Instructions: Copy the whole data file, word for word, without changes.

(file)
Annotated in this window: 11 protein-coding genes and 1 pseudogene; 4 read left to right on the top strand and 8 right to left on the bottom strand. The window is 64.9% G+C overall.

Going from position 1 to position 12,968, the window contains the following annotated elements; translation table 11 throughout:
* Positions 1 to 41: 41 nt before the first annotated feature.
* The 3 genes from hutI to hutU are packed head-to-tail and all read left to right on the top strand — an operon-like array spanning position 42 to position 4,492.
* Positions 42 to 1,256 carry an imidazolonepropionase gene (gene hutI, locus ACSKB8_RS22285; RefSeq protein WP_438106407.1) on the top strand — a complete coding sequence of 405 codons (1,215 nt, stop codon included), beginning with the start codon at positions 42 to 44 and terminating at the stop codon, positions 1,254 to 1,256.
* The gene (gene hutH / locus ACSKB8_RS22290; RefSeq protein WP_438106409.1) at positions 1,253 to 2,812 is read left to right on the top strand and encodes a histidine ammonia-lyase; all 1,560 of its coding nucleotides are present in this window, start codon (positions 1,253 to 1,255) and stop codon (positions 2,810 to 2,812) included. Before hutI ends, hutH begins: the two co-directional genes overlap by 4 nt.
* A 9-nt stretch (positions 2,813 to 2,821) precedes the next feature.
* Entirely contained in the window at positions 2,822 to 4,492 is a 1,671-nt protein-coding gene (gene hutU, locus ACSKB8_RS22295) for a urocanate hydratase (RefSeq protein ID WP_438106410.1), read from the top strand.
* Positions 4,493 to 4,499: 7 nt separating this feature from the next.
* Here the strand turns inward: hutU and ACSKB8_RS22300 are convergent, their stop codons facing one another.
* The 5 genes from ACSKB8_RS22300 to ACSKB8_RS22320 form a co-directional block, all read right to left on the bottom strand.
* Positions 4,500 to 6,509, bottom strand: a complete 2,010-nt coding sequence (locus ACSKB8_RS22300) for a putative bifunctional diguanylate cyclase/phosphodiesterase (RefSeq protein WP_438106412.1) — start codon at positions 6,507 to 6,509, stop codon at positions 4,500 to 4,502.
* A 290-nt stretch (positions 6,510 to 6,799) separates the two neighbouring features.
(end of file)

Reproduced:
Annotated in this window: 11 protein-coding genes and 1 pseudogene; 4 read left to right on the top strand and 8 right to left on the bottom strand. The window is 64.9% G+C overall.

Going from position 1 to position 12,968, the window contains the following annotated elements; translation table 11 throughout:
* Positions 1 to 41: 41 nt before the first annotated feature.
* The 3 genes from hutI to hutU are packed head-to-tail and all read left to right on the top strand — an operon-like array spanning position 42 to position 4,492.
* Positions 42 to 1,256 carry an imidazolonepropionase gene (gene hutI, locus ACSKB8_RS22285; RefSeq protein WP_438106407.1) on the top strand — a complete coding sequence of 405 codons (1,215 nt, stop codon included), beginning with the start codon at positions 42 to 44 and terminating at the stop codon, positions 1,254 to 1,256.
* The gene (gene hutH / locus ACSKB8_RS22290; RefSeq protein WP_438106409.1) at positions 1,253 to 2,812 is read left to right on the top strand and encodes a histidine ammonia-lyase; all 1,560 of its coding nucleotides are present in this window, start codon (positions 1,253 to 1,255) and stop codon (positions 2,810 to 2,812) included. Before hutI ends, hutH begins: the two co-directional genes overlap by 4 nt.
* A 9-nt stretch (positions 2,813 to 2,821) precedes the next feature.
* Entirely contained in the window at positions 2,822 to 4,492 is a 1,671-nt protein-coding gene (gene hutU, locus ACSKB8_RS22295) for a urocanate hydratase (RefSeq protein ID WP_438106410.1), read from the top strand.
* Positions 4,493 to 4,499: 7 nt separating this feature from the next.
* Here the strand turns inward: hutU and ACSKB8_RS22300 are convergent, their stop codons facing one another.
* The 5 genes from ACSKB8_RS22300 to ACSKB8_RS22320 form a co-directional block, all read right to left on the bottom strand.
* Positions 4,500 to 6,509, bottom strand: a complete 2,010-nt coding sequence (locus ACSKB8_RS22300) for a putative bifunctional diguanylate cyclase/phosphodiesterase (RefSeq protein WP_438106412.1) — start codon at positions 6,507 to 6,509, stop codon at positions 4,500 to 4,502.
* A 290-nt stretch (positions 6,510 to 6,799) separates the two neighbouring features.